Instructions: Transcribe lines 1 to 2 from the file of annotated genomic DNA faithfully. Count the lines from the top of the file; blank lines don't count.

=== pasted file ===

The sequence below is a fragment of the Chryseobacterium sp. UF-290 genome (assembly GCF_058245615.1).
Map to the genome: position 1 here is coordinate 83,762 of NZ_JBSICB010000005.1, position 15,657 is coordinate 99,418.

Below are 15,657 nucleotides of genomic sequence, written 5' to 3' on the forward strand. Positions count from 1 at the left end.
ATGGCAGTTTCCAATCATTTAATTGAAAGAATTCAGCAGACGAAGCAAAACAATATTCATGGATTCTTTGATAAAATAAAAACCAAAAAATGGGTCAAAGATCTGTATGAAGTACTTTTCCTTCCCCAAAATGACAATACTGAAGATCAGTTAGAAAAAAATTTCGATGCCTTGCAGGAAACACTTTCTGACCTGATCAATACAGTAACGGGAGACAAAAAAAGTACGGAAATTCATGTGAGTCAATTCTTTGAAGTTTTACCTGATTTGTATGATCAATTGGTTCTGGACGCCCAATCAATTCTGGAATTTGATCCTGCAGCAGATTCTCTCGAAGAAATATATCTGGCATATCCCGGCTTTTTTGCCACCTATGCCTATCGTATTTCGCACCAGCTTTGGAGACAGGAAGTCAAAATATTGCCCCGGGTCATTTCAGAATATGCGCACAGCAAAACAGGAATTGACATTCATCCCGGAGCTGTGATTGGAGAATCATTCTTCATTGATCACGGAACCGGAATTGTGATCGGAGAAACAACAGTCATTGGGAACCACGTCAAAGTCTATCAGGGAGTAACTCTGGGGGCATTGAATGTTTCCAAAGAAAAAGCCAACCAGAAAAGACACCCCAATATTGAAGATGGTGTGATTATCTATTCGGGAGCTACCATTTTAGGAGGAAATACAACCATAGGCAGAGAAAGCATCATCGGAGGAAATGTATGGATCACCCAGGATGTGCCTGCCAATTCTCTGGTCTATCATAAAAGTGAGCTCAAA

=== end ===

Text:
The sequence below is a fragment of the Chryseobacterium sp. UF-290 genome (assembly GCF_058245615.1).
Map to the genome: position 1 here is coordinate 83,762 of NZ_JBSICB010000005.1, position 15,657 is coordinate 99,418.